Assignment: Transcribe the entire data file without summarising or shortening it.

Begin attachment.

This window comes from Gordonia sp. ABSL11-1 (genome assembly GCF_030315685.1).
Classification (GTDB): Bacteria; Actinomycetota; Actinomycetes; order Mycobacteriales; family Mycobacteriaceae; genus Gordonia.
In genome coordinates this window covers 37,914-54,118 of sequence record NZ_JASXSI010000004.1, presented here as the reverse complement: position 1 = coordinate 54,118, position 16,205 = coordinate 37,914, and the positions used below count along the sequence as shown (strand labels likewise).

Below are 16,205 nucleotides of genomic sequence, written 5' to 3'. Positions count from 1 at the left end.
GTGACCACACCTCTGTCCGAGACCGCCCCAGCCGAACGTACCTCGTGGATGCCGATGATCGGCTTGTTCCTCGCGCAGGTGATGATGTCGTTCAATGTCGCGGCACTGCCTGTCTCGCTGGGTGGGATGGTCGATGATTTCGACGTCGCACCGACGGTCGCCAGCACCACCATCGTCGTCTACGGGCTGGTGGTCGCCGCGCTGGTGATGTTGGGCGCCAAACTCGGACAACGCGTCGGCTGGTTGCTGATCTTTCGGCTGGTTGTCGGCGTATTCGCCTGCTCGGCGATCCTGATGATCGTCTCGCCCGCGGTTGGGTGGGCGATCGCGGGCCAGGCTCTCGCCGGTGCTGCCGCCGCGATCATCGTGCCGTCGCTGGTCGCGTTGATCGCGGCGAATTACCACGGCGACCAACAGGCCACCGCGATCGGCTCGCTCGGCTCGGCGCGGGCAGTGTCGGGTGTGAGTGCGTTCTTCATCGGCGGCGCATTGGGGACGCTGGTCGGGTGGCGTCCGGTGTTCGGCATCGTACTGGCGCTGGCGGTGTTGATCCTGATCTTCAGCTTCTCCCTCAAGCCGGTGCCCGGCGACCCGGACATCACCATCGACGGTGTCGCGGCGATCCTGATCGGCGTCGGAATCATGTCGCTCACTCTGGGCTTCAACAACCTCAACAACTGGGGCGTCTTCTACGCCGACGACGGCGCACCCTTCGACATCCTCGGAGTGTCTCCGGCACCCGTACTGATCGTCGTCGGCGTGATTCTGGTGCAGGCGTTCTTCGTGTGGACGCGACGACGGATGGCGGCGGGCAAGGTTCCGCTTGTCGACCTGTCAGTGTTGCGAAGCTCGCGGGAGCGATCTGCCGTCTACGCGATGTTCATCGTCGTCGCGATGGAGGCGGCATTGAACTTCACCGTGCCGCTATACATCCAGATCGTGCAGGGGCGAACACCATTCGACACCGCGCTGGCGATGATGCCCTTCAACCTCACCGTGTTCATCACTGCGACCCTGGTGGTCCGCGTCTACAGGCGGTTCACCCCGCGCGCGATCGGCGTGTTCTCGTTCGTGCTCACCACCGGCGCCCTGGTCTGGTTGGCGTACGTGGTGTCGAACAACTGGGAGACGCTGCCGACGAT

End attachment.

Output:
This window comes from Gordonia sp. ABSL11-1 (genome assembly GCF_030315685.1).
Classification (GTDB): Bacteria; Actinomycetota; Actinomycetes; order Mycobacteriales; family Mycobacteriaceae; genus Gordonia.
In genome coordinates this window covers 37,914-54,118 of sequence record NZ_JASXSI010000004.1, presented here as the reverse complement: position 1 = coordinate 54,118, position 16,205 = coordinate 37,914, and the positions used below count along the sequence as shown (strand labels likewise).

Below are 16,205 nucleotides of genomic sequence, written 5' to 3'. Positions count from 1 at the left end.
GTGACCACACCTCTGTCCGAGACCGCCCCAGCCGAACGTACCTCGTGGATGCCGATGATCGGCTTGTTCCTCGCGCAGGTGATGATGTCGTTCAATGTCGCGGCACTGCCTGTCTCGCTGGGTGGGATGGTCGATGATTTCGACGTCGCACCGACGGTCGCCAGCACCACCATCGTCGTCTACGGGCTGGTGGTCGCCGCGCTGGTGATGTTGGGCGCCAAACTCGGACAACGCGTCGGCTGGTTGCTGATCTTTCGGCTGGTTGTCGGCGTATTCGCCTGCTCGGCGATCCTGATGATCGTCTCGCCCGCGGTTGGGTGGGCGATCGCGGGCCAGGCTCTCGCCGGTGCTGCCGCCGCGATCATCGTGCCGTCGCTGGTCGCGTTGATCGCGGCGAATTACCACGGCGACCAACAGGCCACCGCGATCGGCTCGCTCGGCTCGGCGCGGGCAGTGTCGGGTGTGAGTGCGTTCTTCATCGGCGGCGCATTGGGGACGCTGGTCGGGTGGCGTCCGGTGTTCGGCATCGTACTGGCGCTGGCGGTGTTGATCCTGATCTTCAGCTTCTCCCTCAAGCCGGTGCCCGGCGACCCGGACATCACCATCGACGGTGTCGCGGCGATCCTGATCGGCGTCGGAATCATGTCGCTCACTCTGGGCTTCAACAACCTCAACAACTGGGGCGTCTTCTACGCCGACGACGGCGCACCCTTCGACATCCTCGGAGTGTCTCCGGCACCCGTACTGATCGTCGTCGGCGTGATTCTGGTGCAGGCGTTCTTCGTGTGGACGCGACGACGGATGGCGGCGGGCAAGGTTCCGCTTGTCGACCTGTCAGTGTTGCGAAGCTCGCGGGAGCGATCTGCCGTCTACGCGATGTTCATCGTCGTCGCGATGGAGGCGGCATTGAACTTCACCGTGCCGCTATACATCCAGATCGTGCAGGGGCGAACACCATTCGACACCGCGCTGGCGATGATGCCCTTCAACCTCACCGTGTTCATCACTGCGACCCTGGTGGTCCGCGTCTACAGGCGGTTCACCCCGCGCGCGATCGGCGTGTTCTCGTTCGTGCTCACCACCGGCGCCCTGGTCTGGTTGGCGTACGTGGTGTCGAACAACTGGGAGACGCTGCCGACGAT